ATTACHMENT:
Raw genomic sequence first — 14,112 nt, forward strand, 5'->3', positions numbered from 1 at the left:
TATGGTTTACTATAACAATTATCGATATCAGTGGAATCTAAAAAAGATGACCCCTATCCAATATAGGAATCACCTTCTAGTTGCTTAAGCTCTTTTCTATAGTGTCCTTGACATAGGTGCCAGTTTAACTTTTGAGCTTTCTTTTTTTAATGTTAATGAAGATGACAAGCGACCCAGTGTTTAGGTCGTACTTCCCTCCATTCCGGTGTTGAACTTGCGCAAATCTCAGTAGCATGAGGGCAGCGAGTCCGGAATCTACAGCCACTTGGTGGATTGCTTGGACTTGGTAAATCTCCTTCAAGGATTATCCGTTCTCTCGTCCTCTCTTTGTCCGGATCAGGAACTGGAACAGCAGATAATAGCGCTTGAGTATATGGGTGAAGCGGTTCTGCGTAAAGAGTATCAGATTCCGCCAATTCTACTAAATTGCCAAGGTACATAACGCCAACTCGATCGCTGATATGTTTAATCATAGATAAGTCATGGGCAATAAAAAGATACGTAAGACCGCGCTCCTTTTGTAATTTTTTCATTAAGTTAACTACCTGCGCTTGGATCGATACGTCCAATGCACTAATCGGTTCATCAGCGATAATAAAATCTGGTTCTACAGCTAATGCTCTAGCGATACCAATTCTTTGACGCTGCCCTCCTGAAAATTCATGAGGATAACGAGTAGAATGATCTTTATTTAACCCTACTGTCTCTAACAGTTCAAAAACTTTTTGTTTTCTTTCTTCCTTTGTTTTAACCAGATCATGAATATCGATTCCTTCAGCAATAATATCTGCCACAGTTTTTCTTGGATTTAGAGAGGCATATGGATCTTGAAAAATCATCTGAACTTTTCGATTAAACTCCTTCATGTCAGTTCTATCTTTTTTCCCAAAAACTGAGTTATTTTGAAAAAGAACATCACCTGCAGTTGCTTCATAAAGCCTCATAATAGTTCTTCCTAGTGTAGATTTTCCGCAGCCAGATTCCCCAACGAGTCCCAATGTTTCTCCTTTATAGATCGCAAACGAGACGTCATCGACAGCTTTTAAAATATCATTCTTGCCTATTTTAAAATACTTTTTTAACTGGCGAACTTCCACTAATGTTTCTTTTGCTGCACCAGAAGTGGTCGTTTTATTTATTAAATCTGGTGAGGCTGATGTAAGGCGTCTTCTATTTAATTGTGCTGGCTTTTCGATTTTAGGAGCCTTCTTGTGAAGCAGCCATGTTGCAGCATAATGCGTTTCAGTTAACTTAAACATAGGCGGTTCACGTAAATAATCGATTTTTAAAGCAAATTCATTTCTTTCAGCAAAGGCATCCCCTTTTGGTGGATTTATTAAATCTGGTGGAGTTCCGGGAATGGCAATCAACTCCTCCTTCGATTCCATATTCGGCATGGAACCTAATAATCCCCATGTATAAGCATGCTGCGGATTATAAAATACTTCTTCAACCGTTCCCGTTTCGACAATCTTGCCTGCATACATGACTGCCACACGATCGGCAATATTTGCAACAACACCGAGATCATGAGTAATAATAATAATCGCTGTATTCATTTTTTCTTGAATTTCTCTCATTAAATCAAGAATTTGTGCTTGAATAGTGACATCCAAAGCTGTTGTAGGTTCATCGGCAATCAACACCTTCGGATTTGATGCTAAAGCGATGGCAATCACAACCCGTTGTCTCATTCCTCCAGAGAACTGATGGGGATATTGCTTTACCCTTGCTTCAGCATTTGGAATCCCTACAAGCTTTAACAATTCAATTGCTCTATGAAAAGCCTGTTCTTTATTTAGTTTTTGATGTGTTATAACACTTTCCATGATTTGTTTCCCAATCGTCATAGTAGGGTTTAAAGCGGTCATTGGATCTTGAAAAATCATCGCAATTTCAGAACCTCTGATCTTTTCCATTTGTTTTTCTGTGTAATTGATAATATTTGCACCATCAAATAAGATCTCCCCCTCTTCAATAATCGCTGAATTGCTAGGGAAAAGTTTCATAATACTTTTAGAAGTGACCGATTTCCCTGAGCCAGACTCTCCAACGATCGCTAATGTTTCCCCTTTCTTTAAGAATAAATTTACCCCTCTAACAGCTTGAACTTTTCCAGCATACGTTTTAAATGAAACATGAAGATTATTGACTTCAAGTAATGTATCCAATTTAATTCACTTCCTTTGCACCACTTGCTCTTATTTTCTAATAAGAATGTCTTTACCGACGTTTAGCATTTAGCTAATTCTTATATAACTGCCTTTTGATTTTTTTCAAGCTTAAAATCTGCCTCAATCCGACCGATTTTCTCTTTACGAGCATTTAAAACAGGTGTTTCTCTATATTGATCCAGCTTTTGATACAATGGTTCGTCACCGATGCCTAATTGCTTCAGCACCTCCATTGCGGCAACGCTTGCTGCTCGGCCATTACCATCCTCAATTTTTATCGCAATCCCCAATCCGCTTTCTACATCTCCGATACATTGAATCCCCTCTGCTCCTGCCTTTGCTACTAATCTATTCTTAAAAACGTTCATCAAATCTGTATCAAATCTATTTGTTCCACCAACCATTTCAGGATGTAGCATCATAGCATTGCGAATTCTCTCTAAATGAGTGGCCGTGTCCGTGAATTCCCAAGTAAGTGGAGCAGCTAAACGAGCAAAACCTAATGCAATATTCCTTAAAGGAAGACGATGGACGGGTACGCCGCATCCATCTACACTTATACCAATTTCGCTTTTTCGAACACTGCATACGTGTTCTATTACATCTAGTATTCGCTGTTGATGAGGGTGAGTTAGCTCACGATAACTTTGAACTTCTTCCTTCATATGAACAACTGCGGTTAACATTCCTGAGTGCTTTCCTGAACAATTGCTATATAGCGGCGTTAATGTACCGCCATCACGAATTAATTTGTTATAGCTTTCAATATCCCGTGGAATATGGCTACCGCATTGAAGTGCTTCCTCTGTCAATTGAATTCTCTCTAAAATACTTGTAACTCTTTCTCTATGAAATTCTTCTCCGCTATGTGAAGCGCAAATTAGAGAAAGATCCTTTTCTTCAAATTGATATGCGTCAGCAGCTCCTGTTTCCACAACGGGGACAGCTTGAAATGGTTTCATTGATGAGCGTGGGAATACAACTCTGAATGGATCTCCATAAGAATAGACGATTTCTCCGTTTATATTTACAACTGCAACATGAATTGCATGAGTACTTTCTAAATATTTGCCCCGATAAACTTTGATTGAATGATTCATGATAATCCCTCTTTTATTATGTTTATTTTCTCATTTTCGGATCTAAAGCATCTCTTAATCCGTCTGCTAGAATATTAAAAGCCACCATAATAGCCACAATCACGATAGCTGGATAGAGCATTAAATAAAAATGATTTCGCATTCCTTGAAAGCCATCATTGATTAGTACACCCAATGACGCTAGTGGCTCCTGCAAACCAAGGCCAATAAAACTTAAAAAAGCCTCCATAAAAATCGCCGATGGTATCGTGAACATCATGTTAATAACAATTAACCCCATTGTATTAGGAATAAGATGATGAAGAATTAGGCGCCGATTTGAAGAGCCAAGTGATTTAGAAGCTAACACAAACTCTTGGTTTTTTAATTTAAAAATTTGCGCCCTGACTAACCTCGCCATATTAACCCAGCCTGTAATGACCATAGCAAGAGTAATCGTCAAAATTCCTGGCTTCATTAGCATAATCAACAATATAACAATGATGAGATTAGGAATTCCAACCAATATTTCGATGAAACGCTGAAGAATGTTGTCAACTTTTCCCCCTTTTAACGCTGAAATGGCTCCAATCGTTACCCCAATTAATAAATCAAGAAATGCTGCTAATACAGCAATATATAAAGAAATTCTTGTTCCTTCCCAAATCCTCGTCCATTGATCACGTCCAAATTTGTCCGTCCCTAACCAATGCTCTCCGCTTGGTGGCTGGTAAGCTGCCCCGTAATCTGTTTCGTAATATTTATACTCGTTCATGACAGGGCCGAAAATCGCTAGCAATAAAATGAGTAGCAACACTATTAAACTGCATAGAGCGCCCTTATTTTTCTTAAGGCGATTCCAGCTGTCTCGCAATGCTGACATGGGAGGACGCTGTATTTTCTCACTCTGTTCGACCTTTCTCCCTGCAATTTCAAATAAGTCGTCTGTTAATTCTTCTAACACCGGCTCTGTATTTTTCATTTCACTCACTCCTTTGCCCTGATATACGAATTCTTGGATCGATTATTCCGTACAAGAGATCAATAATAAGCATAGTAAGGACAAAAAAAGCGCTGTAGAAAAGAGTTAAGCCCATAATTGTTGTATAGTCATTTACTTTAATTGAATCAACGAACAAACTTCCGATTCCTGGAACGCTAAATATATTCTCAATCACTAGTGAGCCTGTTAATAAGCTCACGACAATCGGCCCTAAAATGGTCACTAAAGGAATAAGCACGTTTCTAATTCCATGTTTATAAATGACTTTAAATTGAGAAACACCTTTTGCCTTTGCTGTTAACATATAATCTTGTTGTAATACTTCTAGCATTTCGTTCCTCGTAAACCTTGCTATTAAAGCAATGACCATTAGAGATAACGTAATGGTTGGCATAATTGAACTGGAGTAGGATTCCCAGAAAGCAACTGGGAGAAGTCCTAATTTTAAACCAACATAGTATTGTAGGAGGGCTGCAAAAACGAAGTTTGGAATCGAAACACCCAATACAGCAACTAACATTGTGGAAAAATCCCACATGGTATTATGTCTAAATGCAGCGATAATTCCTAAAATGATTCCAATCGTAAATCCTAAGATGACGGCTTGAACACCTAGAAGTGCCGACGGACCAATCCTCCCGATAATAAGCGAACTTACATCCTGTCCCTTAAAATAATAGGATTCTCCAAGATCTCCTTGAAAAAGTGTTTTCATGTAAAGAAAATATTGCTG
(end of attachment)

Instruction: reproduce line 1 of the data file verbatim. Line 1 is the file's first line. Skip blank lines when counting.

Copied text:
Raw genomic sequence first — 14,112 nt, forward strand, 5'->3', positions numbered from 1 at the left: